Former Speaker of the House Newt Gingrich is the newly presumed frontrunner of the GOP race followed by former Massachusetts Gov. Mitt Romney. But can Texas Rep. Ron Paul still be discounted as a long shot?Read it all here.
Paul, who has spent most of his career in Congress, has already rocked the GOP race.
The latest Iowa poll puts Ron Paul at just a percent point from the new frontrunner in the state.
The Texas congressman has been nicknamed the "intellectual godfather" of the Tea Party movement. Paul favors cutting $1 trillion from the federal government, slashing the corporate tax rate and removing taxes on capital gains and dividens. He also supports the elimination of five federal cabinet agencies and strongly opposes federal health care, making him popular with groups that favor limited government.
Asked about earmarks during Thursday’s debate in Iowa, Paul said he has never voted for them, although he acknowledged using funds.
"I do argue the case for the people I represent to try and get their money back if at all possible," said Paul.
In a Thursday afternoon appearance on Fox News Paul attacked Newt Gingrich for allegedly dodging military service during the Vietnam War. Paul said Gingrich got several military deferments to avoid service.
"There was one other issue that I personally found annoying is that he's probably as aggressive with the military as anybody, he supports all the wars in the Middle East a thousand times more than I would," Paul told host Megyn Kelly.
Paul also defended a new web ad in which he calls Gingrich a “serial hypocrite.”
“Negative campaigning is calling people names, demagoguing issues … pointing out differences is my job,” Paul said.
December 8, 2011
The gunman who shot and killed a Virginia Tech police officer Thursday has yet to be identified by authorities. Two people were left dead in what appears to be a murder-suicide. Police said Thursday night that ballistics tests confirm the police officer and the man suspected in his shooting were killed using the same gun.Read it all here.
Virginia Tech was in lockdown mode shortly after noon local time for a couple of hours. The university’s website and Facebook page turned into an alert page, confirming that a police officer was shot and killed after performing a routine traffic stop in a parking lot. The shooter fled the scene on foot and headed to another parking lot on campus, according to witnesses.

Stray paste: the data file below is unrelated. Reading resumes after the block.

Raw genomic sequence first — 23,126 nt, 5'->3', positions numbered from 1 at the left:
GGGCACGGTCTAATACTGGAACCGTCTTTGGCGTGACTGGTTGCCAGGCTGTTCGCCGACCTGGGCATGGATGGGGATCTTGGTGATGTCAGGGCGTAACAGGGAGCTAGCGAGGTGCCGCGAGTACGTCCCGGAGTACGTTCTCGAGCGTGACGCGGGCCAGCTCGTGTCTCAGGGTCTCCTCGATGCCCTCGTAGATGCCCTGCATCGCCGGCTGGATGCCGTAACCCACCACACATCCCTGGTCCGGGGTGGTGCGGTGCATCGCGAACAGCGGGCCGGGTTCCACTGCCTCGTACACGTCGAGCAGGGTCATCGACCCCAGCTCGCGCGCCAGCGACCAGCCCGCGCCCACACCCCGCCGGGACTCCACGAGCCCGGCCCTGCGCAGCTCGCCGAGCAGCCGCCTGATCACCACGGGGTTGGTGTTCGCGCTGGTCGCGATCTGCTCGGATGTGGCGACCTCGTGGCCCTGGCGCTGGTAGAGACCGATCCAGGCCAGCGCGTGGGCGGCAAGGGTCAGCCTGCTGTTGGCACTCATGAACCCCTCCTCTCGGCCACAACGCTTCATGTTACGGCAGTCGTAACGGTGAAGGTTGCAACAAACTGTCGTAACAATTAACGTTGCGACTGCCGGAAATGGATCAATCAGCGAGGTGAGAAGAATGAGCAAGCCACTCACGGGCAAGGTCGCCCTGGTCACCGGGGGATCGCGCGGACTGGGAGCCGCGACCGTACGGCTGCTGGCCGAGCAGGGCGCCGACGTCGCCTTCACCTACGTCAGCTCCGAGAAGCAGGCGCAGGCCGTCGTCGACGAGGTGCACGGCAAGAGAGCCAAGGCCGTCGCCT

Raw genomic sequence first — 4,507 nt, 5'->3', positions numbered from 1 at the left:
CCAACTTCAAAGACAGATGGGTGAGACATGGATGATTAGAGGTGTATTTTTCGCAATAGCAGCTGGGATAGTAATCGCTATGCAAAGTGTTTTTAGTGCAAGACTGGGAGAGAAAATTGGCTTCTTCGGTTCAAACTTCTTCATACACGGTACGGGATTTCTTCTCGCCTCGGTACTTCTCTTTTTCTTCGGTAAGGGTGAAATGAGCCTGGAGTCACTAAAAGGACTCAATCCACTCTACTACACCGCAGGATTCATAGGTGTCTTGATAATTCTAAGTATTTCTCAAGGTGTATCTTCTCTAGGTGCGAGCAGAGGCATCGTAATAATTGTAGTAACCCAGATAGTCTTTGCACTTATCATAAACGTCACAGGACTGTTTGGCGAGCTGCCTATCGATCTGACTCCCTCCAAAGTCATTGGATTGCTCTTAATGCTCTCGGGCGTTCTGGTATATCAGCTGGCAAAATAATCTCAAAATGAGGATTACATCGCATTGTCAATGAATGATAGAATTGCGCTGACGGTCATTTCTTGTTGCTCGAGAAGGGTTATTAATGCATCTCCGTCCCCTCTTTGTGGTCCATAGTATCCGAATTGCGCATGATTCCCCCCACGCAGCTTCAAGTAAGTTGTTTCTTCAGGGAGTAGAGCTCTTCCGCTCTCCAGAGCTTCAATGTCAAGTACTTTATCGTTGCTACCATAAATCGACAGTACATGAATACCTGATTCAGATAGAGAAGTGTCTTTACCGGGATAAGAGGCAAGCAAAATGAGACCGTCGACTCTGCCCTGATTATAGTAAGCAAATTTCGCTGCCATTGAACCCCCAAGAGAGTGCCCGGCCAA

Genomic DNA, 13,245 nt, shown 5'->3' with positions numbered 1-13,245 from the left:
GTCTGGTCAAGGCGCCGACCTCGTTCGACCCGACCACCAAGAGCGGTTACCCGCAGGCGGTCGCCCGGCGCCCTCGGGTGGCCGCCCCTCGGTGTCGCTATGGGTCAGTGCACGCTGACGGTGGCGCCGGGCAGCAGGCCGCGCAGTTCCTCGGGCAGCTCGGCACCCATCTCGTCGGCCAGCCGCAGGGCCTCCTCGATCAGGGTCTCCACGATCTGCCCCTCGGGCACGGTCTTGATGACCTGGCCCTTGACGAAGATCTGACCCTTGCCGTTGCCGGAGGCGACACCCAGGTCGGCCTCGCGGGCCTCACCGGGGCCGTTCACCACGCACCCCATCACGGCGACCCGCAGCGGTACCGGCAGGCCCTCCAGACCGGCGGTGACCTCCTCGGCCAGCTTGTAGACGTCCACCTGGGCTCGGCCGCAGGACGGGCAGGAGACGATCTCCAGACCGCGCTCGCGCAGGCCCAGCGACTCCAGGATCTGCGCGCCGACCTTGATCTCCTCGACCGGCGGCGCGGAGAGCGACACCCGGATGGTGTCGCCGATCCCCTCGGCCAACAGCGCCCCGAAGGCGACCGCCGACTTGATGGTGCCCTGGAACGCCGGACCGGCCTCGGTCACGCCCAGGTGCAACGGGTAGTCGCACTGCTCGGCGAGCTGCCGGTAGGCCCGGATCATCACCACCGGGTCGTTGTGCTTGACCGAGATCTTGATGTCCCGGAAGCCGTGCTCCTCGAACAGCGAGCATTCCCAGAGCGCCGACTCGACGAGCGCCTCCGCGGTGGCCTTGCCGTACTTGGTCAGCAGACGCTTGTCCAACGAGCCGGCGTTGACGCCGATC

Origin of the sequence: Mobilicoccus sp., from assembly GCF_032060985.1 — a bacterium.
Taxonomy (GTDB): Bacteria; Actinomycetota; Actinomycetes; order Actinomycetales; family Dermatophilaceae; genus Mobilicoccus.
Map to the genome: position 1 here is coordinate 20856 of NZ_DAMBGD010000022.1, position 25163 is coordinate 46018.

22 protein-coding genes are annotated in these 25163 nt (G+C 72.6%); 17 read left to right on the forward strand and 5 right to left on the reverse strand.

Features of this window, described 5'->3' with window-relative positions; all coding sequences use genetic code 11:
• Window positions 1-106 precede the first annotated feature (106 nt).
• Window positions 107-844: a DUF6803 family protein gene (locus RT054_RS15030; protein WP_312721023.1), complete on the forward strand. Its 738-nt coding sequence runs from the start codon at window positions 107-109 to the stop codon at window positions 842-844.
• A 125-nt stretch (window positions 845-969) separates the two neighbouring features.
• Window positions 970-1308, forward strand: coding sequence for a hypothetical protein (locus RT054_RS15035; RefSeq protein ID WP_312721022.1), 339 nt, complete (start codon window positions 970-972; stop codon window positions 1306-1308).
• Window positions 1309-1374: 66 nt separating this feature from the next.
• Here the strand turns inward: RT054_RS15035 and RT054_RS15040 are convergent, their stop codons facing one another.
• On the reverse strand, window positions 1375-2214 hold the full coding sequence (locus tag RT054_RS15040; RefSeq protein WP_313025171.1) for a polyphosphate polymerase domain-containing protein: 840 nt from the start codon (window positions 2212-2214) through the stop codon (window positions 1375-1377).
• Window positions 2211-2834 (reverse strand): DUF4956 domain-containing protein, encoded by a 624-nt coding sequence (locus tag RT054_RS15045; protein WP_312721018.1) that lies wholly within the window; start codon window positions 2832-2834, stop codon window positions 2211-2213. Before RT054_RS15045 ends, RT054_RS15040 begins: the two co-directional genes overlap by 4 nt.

A second unnamed man was later found dead in the parking lot and is believed to be the shooter according to several major news networks, although authorities have not confirmed the report.
The police officer, Deriek Crouse, 39, was a four-year veteran of Virginia Tech’s police force. [...]
Barbara Walters' interview with Syria's President Bashar al-Assad—excerpts of which aired on Wednesday—has earned the veteran journalist both praise and censure.Read it all here.
Clips of the ABC interview show Assad denying that he ordered a brutal crackdown on Syrian dissidents.
"We don’t kill our people," he said. "No government in the world kills its people, unless it’s led by a crazy person."
Assad also denied that he is in charge of the army.
"Many people criticize me, did they kill all of them, who killed who, most of the people that have been killed are supporters of the government not the vice versa," Assad told Walters.
A United Nations Commission report has estimated that 4,000 protestors have been killed since March. Assad did not acknowledge the report and asked to see evidence that his regime has committed crimes against humanity.
"They don't have even the names, who are the rape people or who are the tortured people who are they, we don't have any names, they didn't," the Syrian president said.
Walters pressed Assad on abuse, citing the murder of Hamza al-Khateeb, a 13-year-old boy who was detained after a protest and tortured by authorities. [...]